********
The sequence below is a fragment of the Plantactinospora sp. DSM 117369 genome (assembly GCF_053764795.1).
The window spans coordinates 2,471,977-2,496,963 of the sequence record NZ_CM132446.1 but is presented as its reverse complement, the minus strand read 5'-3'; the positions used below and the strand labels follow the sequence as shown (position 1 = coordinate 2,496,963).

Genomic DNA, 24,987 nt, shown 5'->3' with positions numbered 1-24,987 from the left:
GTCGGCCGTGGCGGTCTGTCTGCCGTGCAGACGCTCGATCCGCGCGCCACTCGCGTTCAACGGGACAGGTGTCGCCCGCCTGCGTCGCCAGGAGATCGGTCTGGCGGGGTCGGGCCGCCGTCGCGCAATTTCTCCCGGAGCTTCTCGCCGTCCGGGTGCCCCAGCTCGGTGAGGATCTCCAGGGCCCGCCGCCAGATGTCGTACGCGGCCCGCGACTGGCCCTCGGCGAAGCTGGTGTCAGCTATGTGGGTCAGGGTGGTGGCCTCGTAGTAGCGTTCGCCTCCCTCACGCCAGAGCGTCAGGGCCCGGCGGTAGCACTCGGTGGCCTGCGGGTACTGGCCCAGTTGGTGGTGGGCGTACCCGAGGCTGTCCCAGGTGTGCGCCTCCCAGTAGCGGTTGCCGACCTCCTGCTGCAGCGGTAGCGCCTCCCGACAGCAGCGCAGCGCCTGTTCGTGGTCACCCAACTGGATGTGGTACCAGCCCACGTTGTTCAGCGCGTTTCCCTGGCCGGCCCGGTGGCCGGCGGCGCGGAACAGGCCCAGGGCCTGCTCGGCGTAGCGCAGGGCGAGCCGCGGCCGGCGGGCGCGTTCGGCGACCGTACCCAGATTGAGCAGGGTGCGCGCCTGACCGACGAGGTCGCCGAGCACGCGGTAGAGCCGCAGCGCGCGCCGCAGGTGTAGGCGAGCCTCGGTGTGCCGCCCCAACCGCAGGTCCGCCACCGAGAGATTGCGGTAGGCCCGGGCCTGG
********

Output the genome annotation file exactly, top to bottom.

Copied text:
The sequence below is a fragment of the Plantactinospora sp. DSM 117369 genome (assembly GCF_053764795.1).
The window spans coordinates 2,471,977-2,496,963 of the sequence record NZ_CM132446.1 but is presented as its reverse complement, the minus strand read 5'-3'; the positions used below and the strand labels follow the sequence as shown (position 1 = coordinate 2,496,963).

Genomic DNA, 24,987 nt, shown 5'->3' with positions numbered 1-24,987 from the left:
GTCGGCCGTGGCGGTCTGTCTGCCGTGCAGACGCTCGATCCGCGCGCCACTCGCGTTCAACGGGACAGGTGTCGCCCGCCTGCGTCGCCAGGAGATCGGTCTGGCGGGGTCGGGCCGCCGTCGCGCAATTTCTCCCGGAGCTTCTCGCCGTCCGGGTGCCCCAGCTCGGTGAGGATCTCCAGGGCCCGCCGCCAGATGTCGTACGCGGCCCGCGACTGGCCCTCGGCGAAGCTGGTGTCAGCTATGTGGGTCAGGGTGGTGGCCTCGTAGTAGCGTTCGCCTCCCTCACGCCAGAGCGTCAGGGCCCGGCGGTAGCACTCGGTGGCCTGCGGGTACTGGCCCAGTTGGTGGTGGGCGTACCCGAGGCTGTCCCAGGTGTGCGCCTCCCAGTAGCGGTTGCCGACCTCCTGCTGCAGCGGTAGCGCCTCCCGACAGCAGCGCAGCGCCTGTTCGTGGTCACCCAACTGGATGTGGTACCAGCCCACGTTGTTCAGCGCGTTTCCCTGGCCGGCCCGGTGGCCGGCGGCGCGGAACAGGCCCAGGGCCTGCTCGGCGTAGCGCAGGGCGAGCCGCGGCCGGCGGGCGCGTTCGGCGACCGTACCCAGATTGAGCAGGGTGCGCGCCTGACCGACGAGGTCGCCGAGCACGCGGTAGAGCCGCAGCGCGCGCCGCAGGTGTAGGCGAGCCTCGGTGTGCCGCCCCAACCGCAGGTCCGCCACCGAGAGATTGCGGTAGGCCCGGGCCTGG